To think the Bills had nearly garnered our sympathy by the end of a long off-season. An almost unanimous Super Bowl pick, an MVP front-runner at quarterback, a betting favorite so painfully apparent in almost every matchup. A team that, in the movie we made in our heads, was slated to avenge a premature playoff shutdown and ultimately deliver a trophy to a perpetually-plagued fan base that is still, miraculously, in good things. believes.
When will all this hysteria on paper actually happen? How many times have we seen a team overwhelmed by the madness they had no hand in themselves?
Well, after they wrecked the Rams on opening night, 31-10, we’re excited to report that the Bills are looking great at becoming the team the world thought they would be. It turns out that Josh Allen can get even bigger and stronger. Despite having one of the most valuable arms in football, he will still break, stick his leg wide and curse a wobbly defender who is cursed with the task of knocking him down in the open field. He’s going to portray Bobby Wagner, just one of the greatest linebackers in modern NFL history, on the damn goal line of all places.
Don’t you know, the defense could get even harder to reconcile. Suffocating one of the most talented broad-receiving corps in football, forcing the game’s brightest offensive mind into a dink-and-dunk performer who’s grateful to Tyler Higbee for the meager win. Matthew Stafford, with a new chess piece on the edge, pounded Von Miller, slashing a few pockets, and the blind side guards of the Rams haunted with the speed of a much younger man. Throwing a sheet on Allen Robinson, who joined the Rams this offseason with a three-year deal worth nearly $50 million and disappeared into a thicket of perfectly placed defenders every time Stafford fell back to pass (his latest stat line for the night: two goals, one catch, 12 yards).
And did you notice the game’s first drive, where the Bills went 76 yards over nine plays, unloaded with exotic looks and moves for months on end? Carrying an unbalanced line that buried Aaron Donald in a tidal wave of attacking linemen who dragged him away from a bootlegging Allen, who got to loft a float to Gabe Davis for one of the easier touchdowns he’ll see this year? The new offensive coordinator can also call them.
After all, the Bills are the best team in the NFL. Accuse us of throwing anything you want on a small sample size, but this is a continuation of last year’s increase. This is the same team that played a perfect game against Bill Belichick in the playoffs, embarrassing one of the best defensive coaches in NFL history. Davis still scores at a brisk pace. Allen still throws more than 50 yard bombs at Stefon Diggs, even though the whole world knows he gets the ball. Jordan Poyer and Micah Hyde, two players who were allowed to run in free agency at one point and now turn their early thirties, still direct a quarterback horror show in the secondary, buying time for a highly skilled and relentless pass rush.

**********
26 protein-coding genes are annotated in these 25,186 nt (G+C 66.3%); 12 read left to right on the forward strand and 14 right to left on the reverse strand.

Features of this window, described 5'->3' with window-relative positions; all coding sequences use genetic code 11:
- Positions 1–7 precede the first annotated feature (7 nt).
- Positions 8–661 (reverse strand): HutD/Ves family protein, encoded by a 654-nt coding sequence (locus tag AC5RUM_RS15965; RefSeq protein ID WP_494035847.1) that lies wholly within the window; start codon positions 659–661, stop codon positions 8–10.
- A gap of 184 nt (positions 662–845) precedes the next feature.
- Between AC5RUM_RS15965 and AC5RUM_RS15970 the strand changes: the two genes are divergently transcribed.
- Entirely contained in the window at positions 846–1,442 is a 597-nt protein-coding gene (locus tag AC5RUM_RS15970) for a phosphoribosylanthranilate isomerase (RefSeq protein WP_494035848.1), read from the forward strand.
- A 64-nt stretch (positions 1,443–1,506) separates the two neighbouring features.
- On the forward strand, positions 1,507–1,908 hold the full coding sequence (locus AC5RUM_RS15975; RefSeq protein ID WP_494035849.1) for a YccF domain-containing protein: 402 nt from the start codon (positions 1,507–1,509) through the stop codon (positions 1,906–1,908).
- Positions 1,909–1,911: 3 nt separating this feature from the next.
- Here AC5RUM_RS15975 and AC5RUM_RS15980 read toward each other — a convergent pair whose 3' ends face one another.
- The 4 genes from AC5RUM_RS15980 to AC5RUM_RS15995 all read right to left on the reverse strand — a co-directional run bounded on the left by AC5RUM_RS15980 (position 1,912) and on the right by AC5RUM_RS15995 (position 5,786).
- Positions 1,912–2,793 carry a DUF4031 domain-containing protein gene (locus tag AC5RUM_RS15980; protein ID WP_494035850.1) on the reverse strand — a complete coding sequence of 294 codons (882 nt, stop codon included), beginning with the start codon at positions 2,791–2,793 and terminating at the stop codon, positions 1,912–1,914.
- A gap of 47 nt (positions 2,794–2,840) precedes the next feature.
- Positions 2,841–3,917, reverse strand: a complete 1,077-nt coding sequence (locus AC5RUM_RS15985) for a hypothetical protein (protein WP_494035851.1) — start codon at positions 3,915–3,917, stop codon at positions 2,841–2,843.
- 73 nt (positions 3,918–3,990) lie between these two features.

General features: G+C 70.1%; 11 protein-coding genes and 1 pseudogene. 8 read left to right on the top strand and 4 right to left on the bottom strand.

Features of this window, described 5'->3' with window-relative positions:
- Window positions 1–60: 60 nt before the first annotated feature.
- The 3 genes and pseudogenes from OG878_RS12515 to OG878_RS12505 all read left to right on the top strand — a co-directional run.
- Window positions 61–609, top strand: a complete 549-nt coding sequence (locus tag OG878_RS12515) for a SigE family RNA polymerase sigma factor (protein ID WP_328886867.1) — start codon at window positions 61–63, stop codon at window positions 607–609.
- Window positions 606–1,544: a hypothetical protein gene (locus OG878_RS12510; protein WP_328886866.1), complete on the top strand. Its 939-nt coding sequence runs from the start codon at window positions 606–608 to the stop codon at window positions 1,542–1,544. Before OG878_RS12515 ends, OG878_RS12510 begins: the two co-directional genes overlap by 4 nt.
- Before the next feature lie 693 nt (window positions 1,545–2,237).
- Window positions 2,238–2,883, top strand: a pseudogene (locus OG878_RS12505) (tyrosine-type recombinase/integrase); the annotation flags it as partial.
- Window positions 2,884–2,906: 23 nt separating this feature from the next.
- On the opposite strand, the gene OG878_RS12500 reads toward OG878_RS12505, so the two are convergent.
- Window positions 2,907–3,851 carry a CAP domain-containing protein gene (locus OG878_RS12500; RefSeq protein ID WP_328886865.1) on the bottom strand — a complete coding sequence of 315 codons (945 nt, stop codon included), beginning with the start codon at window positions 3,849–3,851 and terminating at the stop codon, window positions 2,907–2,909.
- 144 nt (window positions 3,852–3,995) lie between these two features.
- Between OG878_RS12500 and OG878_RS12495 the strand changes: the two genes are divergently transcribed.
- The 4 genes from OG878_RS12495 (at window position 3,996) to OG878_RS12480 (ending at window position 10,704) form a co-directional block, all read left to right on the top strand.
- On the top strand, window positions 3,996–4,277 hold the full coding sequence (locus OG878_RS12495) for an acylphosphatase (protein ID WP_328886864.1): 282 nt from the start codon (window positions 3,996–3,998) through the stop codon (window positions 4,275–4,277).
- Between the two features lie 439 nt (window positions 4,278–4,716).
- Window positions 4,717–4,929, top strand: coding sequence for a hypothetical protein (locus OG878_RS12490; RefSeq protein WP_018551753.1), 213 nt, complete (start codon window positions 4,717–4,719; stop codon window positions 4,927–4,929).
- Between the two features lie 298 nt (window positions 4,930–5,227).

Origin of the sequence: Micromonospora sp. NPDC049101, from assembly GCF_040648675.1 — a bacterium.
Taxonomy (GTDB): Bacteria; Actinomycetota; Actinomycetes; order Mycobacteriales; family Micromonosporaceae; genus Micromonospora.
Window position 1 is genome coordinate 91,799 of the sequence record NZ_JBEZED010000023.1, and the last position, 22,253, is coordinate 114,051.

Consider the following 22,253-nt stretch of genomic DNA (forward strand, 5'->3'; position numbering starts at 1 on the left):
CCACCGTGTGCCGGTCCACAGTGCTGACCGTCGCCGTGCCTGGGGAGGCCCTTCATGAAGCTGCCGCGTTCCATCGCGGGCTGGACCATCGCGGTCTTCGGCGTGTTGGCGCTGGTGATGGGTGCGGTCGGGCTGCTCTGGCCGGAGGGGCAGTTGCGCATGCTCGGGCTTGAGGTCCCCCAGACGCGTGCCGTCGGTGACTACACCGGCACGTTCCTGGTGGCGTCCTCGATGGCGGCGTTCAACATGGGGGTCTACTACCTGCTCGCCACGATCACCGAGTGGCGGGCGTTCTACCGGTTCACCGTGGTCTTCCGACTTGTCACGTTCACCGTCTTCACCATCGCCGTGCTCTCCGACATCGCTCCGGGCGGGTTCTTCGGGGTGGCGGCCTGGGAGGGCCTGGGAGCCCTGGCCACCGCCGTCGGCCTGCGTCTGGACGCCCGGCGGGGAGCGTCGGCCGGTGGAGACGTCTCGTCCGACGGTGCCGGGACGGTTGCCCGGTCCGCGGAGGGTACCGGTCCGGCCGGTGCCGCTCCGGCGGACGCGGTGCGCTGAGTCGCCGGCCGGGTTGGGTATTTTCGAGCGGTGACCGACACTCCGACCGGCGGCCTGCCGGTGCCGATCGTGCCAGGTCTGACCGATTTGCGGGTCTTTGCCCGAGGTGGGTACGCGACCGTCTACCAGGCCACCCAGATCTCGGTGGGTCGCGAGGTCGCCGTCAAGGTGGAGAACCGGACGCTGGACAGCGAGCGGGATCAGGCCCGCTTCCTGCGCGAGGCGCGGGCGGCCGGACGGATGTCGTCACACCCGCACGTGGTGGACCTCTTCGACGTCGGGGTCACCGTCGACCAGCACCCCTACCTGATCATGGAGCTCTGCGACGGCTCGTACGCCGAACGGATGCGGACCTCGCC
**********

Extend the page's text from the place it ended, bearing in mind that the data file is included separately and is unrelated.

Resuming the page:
To those of you who made the most obvious Super Bowl pick in recent memory, heave a deep sigh of relief. The Bills turned the ball four times and proclaimed the defending Super Bowl champions. That just doesn’t happen.
Playing as a favorite, especially in football, is often a psychological death sentence. There’s a reason why, amid championships, coaches like Belichick and Nick Saban have both dug through the internet’s lowest rungs, refusing to find a single bad word about their team to put them on edge. In fact, Saban was just making up incendiary quotes when he couldn’t find anything (was Saban ever caught doing an ethical violation here?) They wanted a locker room to feel looked down upon. They wanted their players to feel disrespected. They wanted to challenge the idea that their teams had gotten so good that it was boring for the viewing audience.
Isn’t it fair to wonder what the domestic bills would be once they were freed from the web of doubts we’ve all had about them for years? About the defensive coach they hired during an offensive revolution? About the still raw quarterback they brought out of Wyoming who felt more like Ricky Vaughn coming out of college than Peyon Manning? About their history as a hell of a free agency?
Miller wanted to leave Los Angeles for Buffalo. Being piled up under six feet of snow in the winter is cool now.
One game in the season, the hype that has brought us is encouraging both the monster they created on the pitch and the monster we created in our own heads. How nice is this when the two are one in the same? How good can the Buffalo Bills be?
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